And plenty of younger folks do shit jobs, but get hired in preference to older people.  Here's a link to a small example I posted a while back: http://www.mrmoneymustache.com/forum/off-topic/i-feel-better-about-not-upgrading/msg177854/#msg177854

jba302

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Re: The world braces for retirement crisis
« Reply #44 on: January 03, 2014, 01:48:31 PM »
How about actually being better than the guy that got the job?  Or are you wanting to add some age-based affirmative action?

I didn't mean to get into any details beyond "this dude should have been retired years ago, why is he still in the pool!" The fact that I made it through 3 rounds of interviews means I was qualified though, and the older one with more years of experience (a lot more...25 years more) got the job. That's truly fine as I'll find something else. I was more taking a jab at the fact that I have no intention on working at his age and he's still applying for new positions, which happened to handicap my even-earlier planned retirement.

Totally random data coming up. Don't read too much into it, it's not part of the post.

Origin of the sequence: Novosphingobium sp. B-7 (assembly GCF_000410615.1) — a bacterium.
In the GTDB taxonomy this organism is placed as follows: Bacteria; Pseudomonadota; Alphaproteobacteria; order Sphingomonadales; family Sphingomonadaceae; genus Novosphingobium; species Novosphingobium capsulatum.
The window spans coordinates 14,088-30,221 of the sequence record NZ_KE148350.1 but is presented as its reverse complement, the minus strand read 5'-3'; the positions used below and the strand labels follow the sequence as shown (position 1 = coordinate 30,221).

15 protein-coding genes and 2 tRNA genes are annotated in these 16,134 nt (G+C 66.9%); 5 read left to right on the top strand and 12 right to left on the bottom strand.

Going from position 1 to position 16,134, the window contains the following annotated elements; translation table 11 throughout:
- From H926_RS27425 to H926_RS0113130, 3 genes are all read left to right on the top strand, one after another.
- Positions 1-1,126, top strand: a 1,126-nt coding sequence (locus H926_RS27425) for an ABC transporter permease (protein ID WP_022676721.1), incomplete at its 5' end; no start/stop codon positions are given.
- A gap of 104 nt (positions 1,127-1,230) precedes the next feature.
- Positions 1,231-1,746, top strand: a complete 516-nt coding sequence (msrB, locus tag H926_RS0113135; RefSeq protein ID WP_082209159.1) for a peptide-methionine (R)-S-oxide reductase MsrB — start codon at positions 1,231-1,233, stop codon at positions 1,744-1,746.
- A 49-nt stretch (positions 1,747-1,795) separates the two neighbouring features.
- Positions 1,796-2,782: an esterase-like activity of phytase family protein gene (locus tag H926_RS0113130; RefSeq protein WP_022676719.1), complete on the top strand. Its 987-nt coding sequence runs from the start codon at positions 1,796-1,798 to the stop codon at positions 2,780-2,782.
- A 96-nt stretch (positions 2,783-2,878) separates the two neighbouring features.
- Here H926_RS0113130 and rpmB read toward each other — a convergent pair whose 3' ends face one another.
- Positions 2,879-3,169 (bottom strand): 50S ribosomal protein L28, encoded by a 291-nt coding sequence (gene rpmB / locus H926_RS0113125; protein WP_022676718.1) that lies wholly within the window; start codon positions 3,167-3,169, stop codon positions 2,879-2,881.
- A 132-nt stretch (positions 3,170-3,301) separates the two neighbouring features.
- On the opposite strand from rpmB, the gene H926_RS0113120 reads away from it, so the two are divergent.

mpbaker22

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Re: The world braces for retirement crisis
« Reply #45 on: January 03, 2014, 02:03:19 PM »
Plenty of old people around here do shit jobs, but make way more than the younger people.

And plenty of younger folks do shit jobs, but get hired in preference to older people.  Here's a link to a small example I posted a while back: http://www.mrmoneymustache.com/forum/off-topic/i-feel-better-about-not-upgrading/msg177854/#msg177854

But that's irrelevant.  The first poster said he wished the old people are in the way of promotions.  Being in a similar situation, I was pointing out that he might work at a company where being old is an advantage unrelated to job performance.

MrsPete

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Re: The world braces for retirement crisis
« Reply #46 on: January 03, 2014, 02:12:09 PM »
Very scary indeed. Most people should probably not be in charge of their own retirement funds...